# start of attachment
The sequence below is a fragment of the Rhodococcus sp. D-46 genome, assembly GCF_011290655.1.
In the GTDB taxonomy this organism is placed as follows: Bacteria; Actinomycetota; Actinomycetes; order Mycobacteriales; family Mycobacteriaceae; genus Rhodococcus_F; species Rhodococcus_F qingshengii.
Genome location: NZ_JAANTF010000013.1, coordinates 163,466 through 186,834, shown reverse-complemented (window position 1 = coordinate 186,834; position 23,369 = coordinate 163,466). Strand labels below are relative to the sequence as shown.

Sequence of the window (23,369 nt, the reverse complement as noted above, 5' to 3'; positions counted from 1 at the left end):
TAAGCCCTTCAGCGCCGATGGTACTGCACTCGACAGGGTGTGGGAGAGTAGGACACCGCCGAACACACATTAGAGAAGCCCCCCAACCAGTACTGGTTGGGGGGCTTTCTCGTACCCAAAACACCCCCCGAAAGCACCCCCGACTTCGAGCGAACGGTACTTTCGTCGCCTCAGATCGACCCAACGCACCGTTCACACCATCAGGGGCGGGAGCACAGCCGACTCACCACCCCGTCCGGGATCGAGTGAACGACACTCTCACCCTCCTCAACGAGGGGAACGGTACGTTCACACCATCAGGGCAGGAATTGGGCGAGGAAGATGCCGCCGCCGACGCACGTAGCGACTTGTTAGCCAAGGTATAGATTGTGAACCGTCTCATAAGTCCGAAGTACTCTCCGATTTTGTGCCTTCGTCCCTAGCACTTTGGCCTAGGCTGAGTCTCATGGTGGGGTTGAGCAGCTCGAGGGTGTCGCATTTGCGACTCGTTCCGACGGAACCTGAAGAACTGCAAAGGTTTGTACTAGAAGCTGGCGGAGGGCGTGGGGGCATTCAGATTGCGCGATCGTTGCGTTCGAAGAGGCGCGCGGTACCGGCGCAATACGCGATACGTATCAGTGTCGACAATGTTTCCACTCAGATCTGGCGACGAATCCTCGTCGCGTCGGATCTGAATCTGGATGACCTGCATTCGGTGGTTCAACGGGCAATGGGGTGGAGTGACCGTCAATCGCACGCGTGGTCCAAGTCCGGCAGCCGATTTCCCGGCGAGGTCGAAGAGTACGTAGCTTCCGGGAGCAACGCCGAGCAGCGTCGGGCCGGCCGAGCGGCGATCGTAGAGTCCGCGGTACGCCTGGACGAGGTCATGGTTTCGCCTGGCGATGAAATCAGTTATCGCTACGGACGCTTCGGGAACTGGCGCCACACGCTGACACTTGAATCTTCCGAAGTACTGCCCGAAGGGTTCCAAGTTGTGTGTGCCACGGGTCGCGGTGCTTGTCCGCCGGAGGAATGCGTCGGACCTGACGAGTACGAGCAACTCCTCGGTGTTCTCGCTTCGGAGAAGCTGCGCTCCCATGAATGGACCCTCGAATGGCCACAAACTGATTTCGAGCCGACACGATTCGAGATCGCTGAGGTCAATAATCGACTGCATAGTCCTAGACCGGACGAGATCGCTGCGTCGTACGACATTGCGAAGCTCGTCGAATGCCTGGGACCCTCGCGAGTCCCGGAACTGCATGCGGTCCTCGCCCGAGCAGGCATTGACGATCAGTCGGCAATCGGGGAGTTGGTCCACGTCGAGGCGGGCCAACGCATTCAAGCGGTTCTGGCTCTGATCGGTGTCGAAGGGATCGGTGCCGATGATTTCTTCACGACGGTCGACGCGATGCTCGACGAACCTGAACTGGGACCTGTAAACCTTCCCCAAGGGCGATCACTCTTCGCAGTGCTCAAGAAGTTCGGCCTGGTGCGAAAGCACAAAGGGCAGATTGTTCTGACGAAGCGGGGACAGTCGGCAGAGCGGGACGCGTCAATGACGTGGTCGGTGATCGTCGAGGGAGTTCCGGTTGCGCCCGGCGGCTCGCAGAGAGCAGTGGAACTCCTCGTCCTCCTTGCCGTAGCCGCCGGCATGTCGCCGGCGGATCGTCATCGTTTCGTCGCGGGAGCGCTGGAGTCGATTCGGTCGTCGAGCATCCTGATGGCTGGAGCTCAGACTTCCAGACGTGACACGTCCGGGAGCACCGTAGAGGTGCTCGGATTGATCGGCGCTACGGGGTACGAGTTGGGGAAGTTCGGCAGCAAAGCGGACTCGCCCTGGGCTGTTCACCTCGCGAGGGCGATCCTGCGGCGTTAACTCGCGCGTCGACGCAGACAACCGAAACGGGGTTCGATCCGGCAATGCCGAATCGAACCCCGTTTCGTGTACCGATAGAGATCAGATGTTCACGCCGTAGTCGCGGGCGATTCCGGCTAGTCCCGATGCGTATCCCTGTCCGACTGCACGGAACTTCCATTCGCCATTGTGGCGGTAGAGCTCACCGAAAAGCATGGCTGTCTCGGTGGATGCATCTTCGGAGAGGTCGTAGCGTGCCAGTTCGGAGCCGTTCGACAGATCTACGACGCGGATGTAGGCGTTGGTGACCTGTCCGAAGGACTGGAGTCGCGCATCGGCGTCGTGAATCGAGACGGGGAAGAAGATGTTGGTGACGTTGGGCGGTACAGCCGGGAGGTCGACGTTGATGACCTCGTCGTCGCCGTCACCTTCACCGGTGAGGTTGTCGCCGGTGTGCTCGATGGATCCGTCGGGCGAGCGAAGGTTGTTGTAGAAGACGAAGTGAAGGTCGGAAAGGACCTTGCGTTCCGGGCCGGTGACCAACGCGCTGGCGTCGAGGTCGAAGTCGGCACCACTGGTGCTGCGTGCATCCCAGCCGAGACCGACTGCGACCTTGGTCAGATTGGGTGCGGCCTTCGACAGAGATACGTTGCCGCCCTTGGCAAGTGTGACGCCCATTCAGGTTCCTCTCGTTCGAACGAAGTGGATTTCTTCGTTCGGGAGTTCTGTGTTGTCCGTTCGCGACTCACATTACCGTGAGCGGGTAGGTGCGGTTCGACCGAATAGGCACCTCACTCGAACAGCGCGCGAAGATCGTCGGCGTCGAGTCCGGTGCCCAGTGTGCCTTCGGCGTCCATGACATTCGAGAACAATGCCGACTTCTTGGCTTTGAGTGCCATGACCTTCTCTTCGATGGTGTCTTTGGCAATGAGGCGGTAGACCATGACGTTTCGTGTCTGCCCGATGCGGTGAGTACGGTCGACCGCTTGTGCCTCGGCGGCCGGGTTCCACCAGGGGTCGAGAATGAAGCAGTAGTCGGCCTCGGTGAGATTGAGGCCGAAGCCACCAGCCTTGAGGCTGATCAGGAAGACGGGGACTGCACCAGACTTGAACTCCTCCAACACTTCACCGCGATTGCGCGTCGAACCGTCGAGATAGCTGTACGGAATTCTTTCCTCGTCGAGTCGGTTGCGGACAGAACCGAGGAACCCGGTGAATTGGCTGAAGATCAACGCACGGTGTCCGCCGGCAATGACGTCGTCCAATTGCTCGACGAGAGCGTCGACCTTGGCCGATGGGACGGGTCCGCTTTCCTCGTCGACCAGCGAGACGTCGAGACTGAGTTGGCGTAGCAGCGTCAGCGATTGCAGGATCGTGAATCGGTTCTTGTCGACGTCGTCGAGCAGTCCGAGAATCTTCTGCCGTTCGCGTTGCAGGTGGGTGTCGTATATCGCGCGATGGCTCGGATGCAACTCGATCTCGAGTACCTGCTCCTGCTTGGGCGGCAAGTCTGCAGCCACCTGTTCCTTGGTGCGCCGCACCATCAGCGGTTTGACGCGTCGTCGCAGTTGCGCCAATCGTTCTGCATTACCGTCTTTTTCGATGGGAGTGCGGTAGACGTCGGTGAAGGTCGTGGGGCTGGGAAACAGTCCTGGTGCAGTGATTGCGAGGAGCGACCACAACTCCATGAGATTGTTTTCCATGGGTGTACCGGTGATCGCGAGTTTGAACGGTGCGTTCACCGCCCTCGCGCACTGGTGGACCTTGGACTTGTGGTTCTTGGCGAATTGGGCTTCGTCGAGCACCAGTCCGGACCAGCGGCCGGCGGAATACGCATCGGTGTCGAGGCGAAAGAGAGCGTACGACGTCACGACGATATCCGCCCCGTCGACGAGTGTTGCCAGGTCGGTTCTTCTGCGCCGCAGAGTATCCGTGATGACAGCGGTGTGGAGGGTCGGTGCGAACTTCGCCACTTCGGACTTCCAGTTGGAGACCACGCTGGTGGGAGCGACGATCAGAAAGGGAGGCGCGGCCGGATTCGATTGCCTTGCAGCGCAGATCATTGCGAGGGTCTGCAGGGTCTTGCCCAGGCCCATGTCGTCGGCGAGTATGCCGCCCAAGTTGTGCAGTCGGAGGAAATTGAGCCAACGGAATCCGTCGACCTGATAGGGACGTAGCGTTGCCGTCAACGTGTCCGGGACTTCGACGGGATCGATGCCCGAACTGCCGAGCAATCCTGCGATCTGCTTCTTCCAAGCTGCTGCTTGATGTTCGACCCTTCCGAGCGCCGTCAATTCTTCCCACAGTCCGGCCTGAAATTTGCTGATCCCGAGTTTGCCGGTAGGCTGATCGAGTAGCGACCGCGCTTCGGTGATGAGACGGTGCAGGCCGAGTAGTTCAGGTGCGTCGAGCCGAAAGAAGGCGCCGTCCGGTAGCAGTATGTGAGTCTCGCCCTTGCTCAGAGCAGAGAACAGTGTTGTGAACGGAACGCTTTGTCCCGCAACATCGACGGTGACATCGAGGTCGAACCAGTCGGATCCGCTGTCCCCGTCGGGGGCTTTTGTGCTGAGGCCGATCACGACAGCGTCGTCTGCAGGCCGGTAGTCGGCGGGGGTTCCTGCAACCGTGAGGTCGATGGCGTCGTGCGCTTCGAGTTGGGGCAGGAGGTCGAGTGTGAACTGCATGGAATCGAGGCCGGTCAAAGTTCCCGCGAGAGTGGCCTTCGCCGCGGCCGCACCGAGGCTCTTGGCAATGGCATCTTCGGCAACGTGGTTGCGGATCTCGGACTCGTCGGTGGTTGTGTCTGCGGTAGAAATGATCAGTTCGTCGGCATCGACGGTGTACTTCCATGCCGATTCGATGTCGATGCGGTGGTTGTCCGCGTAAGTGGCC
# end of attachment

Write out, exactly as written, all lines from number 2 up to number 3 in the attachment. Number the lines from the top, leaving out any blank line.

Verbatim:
In the GTDB taxonomy this organism is placed as follows: Bacteria; Actinomycetota; Actinomycetes; order Mycobacteriales; family Mycobacteriaceae; genus Rhodococcus_F; species Rhodococcus_F qingshengii.
Genome location: NZ_JAANTF010000013.1, coordinates 163,466 through 186,834, shown reverse-complemented (window position 1 = coordinate 186,834; position 23,369 = coordinate 163,466). Strand labels below are relative to the sequence as shown.